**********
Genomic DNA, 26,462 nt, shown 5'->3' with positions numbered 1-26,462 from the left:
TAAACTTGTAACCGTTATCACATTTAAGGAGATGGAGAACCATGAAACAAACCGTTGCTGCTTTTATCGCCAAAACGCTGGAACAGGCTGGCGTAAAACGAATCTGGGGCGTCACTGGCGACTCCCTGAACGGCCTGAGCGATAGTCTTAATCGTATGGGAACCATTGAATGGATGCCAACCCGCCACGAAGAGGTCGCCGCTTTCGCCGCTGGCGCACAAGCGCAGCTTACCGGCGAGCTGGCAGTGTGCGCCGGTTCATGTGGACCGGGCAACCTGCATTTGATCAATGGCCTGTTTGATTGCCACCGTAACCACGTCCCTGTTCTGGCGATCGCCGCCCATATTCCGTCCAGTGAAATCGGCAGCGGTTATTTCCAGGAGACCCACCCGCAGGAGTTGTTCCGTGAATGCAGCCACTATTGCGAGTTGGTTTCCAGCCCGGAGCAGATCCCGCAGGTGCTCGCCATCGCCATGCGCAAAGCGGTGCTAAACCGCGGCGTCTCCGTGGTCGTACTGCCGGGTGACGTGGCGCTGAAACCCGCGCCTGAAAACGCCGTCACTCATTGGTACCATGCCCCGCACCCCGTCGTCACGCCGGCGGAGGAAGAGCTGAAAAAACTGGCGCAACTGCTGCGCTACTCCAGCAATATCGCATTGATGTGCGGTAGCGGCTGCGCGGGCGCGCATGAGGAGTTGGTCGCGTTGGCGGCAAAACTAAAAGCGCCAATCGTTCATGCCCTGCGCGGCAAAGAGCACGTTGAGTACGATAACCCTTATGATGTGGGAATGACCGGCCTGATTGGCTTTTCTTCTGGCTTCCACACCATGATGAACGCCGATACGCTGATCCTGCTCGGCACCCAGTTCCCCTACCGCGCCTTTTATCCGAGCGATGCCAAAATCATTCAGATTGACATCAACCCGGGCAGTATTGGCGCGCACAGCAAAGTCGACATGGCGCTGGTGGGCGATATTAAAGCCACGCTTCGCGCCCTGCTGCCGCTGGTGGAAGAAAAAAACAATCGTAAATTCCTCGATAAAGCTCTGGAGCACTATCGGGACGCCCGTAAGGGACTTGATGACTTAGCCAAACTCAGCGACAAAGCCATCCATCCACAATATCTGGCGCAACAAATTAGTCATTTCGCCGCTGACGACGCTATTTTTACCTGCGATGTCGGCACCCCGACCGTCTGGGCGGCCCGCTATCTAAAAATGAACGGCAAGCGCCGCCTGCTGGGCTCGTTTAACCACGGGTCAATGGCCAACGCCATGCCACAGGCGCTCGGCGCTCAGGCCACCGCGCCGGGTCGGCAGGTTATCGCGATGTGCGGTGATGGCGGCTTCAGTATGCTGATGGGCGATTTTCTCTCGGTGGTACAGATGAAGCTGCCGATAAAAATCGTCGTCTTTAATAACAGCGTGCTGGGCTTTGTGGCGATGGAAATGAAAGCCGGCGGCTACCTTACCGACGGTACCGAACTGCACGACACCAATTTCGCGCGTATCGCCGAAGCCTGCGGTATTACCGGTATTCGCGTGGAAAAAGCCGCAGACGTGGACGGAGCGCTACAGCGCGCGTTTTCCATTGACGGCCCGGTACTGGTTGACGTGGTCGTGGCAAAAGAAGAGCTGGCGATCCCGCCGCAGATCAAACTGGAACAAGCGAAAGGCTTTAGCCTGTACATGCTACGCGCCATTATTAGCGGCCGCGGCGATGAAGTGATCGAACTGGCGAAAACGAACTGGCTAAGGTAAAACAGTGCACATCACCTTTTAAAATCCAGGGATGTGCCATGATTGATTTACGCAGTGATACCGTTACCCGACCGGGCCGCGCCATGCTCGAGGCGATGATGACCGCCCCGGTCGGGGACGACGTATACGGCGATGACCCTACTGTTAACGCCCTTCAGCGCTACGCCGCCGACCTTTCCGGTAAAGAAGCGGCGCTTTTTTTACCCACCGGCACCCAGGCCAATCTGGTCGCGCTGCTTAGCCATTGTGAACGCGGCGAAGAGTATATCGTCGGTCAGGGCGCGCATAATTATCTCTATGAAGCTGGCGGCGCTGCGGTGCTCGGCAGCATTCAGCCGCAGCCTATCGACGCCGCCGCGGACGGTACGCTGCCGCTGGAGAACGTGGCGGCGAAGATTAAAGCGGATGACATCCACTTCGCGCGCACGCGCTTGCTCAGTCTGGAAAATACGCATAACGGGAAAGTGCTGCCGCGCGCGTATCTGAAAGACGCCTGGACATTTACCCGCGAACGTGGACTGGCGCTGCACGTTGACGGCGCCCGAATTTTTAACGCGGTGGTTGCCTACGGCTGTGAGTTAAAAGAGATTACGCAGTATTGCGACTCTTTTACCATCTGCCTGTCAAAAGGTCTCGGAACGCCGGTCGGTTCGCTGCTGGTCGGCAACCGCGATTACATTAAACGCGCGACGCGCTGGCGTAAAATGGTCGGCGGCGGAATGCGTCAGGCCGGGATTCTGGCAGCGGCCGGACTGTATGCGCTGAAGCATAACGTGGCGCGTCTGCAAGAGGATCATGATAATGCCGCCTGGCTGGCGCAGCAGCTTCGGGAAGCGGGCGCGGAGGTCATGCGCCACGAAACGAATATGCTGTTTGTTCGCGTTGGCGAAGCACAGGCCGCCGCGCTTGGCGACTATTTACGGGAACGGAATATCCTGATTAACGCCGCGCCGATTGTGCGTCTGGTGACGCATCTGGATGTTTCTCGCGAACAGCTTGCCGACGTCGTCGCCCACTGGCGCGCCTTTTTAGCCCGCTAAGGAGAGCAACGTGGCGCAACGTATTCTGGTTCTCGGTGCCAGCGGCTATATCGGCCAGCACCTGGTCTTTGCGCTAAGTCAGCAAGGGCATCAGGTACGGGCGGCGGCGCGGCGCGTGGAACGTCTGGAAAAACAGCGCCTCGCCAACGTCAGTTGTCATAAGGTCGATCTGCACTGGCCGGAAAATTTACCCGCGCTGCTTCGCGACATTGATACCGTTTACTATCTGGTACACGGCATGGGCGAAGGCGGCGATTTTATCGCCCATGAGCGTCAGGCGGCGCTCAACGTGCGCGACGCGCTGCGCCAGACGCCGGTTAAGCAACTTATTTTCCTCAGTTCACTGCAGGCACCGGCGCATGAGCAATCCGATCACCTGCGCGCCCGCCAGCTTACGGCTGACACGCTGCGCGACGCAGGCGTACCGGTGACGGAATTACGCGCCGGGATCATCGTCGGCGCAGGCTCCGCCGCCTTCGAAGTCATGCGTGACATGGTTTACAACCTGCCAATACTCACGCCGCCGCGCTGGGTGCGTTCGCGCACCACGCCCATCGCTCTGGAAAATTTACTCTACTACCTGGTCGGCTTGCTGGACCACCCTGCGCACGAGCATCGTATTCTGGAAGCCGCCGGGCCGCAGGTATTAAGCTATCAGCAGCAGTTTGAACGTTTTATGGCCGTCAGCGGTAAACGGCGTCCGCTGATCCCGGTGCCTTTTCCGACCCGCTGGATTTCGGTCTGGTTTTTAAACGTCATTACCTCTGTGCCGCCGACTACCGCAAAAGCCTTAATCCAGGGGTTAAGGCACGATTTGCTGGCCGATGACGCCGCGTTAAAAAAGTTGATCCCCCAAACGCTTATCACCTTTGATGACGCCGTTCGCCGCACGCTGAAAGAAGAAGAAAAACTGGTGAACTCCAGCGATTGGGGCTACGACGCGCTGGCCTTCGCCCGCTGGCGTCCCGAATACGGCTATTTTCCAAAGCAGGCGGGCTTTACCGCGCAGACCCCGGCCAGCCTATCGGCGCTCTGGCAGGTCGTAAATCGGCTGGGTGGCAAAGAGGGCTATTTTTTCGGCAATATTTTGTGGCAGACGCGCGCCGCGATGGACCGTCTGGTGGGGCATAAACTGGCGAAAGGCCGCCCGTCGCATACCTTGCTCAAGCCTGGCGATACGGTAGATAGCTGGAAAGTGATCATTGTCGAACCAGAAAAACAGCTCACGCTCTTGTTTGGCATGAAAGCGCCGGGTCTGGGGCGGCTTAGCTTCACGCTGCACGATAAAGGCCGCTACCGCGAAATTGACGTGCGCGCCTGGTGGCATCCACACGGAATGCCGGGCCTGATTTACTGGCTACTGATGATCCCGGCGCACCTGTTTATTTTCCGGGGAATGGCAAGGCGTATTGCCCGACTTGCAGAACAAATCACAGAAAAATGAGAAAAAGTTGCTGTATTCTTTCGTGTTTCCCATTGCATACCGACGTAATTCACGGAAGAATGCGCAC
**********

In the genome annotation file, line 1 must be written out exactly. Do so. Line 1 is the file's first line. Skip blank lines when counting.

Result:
Genomic DNA, 26,462 nt, shown 5'->3' with positions numbered 1-26,462 from the left: